The Many Faces of Hamlet

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Hamlet has stood the test of time as one of the most tormented, treasured, and remembered of Shakespeare’s works. From the original written text, it can be said that Shakespeare meant for Hamlet’s famous soliloquy to reflect the intense sadness, anger, and isolation of the character and the utter fragility which remained. When translating such a powerful scene onto film, the actors and directors have the creative freedom of choice to make the scene something fresh and new or to maintain its original genius. Having closely watched Kenneth Branagh’s, Ethan Hawke’s, and Mel Gibson’s portrayals of the tragic character, I feel that Kenneth Branagh is the one who truly captured the scene in the rawest and natural form, while still breathing new and interesting life into the scene.

Hamlet’s famous soliloquy begins with a poetic contemplation about the vagaries of life and death embodied by the simple, yet mind-numbingly existential, phrase, “to be or not to be.” Each of the three aforementioned versions takes a different spin on the soliloquy, each emphasizing different aspects of the emotional tone of the scene. Branagh made a conscious decision to portray Hamlet’s fragile state through the use of a mirror to show that Hamlet is, indeed, speaking to himself about whether or not he wishes to live any longer. The camera shot begins at a distance, revealing Hamlet standing, alone, in front of a full-length mirror. As the scene moves onward, the camera slowly pans in closer. Simultaneously, Branagh’s voice begins to shake with passion as the scene progresses and the camera focuses in closer to his face revealing a unique intensity.

One of the things which makes Shakespeare’s Act III soliloquy so powerful is the intense isolation that Hamlet is feeling. In Branagh’s version, Hamlet is alone in an enormous and empty palace, so the camera could have been focused on Hamlet from any number of angles. However, the decision was made for the camera to rest just over Hamlet’s shoulder, giving the audience a rare perspective, looking into the mirror through the eyes of a suicidal prince. Branagh’s version also expertly utilizes the faint and unsettling sounds of music playing in the background of the scene, which provides a certain degree of suspense and severity. The music has to be soft in order for the focus to remain on the impact of the soliloquy, but its presence in itself exists to create tension and mood.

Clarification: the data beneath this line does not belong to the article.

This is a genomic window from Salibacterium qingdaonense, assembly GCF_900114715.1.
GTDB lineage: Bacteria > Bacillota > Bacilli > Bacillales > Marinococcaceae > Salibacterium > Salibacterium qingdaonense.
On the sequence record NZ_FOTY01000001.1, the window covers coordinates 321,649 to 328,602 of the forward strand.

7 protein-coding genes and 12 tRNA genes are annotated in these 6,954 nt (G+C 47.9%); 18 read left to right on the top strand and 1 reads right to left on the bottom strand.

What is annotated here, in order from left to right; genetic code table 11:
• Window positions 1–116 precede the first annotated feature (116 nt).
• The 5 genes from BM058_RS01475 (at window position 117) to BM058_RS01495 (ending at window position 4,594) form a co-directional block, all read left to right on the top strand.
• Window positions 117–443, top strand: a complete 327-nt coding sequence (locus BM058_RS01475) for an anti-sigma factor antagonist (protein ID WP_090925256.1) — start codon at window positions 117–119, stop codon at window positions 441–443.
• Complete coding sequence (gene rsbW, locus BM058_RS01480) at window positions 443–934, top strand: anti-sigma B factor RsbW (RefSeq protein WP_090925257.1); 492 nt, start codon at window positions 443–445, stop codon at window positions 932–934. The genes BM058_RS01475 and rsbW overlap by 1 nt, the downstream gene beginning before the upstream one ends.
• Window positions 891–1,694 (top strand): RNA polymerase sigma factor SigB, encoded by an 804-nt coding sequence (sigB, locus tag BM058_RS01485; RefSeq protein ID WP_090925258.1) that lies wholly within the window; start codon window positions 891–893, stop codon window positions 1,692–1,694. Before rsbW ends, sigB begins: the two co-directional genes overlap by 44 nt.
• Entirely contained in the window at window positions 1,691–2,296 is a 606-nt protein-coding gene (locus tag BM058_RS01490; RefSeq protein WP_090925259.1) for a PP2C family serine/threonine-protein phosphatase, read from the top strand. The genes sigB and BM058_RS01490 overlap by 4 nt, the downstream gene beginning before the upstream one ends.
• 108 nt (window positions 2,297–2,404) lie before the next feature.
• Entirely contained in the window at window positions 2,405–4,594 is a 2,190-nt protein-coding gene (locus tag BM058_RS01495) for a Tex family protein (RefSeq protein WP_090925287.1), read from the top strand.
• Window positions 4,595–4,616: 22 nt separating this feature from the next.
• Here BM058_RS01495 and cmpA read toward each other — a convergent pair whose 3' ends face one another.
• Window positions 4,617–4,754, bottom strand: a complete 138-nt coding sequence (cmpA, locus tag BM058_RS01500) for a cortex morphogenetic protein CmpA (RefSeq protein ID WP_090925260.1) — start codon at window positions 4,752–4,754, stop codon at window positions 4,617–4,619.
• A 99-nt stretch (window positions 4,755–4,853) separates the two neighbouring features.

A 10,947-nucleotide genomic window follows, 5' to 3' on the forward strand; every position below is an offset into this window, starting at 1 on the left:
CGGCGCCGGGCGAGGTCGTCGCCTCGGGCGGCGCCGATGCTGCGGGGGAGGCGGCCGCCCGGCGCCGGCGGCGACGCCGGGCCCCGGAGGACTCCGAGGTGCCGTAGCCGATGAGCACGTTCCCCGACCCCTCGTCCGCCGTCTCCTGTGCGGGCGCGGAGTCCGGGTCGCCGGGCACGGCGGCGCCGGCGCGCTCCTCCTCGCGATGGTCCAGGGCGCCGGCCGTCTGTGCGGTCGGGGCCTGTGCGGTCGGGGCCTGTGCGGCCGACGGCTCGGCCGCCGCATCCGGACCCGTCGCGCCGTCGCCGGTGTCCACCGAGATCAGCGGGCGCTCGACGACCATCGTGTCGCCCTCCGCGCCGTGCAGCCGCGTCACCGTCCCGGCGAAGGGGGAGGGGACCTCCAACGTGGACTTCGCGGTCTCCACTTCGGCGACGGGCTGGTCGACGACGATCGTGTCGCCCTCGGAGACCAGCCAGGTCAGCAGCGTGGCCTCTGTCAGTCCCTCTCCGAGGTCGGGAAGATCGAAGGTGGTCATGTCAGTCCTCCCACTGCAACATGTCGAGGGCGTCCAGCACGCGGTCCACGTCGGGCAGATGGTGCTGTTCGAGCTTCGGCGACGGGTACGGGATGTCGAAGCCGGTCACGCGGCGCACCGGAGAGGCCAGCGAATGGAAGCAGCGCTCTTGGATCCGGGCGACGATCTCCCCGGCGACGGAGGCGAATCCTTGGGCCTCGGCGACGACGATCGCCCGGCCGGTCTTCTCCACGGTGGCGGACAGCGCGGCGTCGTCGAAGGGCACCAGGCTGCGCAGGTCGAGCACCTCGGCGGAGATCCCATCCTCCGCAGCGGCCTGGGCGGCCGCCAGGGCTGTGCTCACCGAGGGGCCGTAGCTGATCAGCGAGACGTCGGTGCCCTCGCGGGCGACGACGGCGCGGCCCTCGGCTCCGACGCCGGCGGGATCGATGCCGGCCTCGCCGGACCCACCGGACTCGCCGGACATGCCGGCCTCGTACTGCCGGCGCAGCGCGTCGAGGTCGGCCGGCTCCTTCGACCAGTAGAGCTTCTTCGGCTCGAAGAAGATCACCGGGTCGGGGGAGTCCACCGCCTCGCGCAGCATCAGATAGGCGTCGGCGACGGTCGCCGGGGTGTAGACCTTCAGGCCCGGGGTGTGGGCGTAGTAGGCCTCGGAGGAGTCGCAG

In Mel Gibson’s version, on the other hand, the decision was made to film the scene in complete absence of background noise, such as music, as Hamlet deals with his emotional instability and confusion over the quandary of life’s worth. While the pure silence creates a certain effect in regard to isolation while maintaining a very intimate glimpse into the character’s psyche, the music from the Branagh version lets the viewers know that the soliloquy is not just one of Shakespeare’s poetic and beautifully written pieces, it is also heavy with melancholic elements of speech about the maddening struggle between Hamlet and his unquenchable desires to reach the other side of mortality.

Another difference between the Branagh and Gibson versions is the perspective of the camera. As was mentioned previously, Branagh engaged the viewer by providing a glimpse into the mirror in which Hamlet, himself, gazed. Gibson’s scene, on the other hand, was filmed in a more natural way, with the camera focused on Hamlet as he moves throughout the dark, cavernous room. The difference in perspective does a lot to shift the overall tone of the scene. Gibson’s version of Hamlet seems more emotionally fragile than Branagh’s, but Branagh delivers each line of the soliloquy into the mirror with dominance and an eerie sense of self-control, even though the audience knows that mental control is out of Hamlet’s grasp.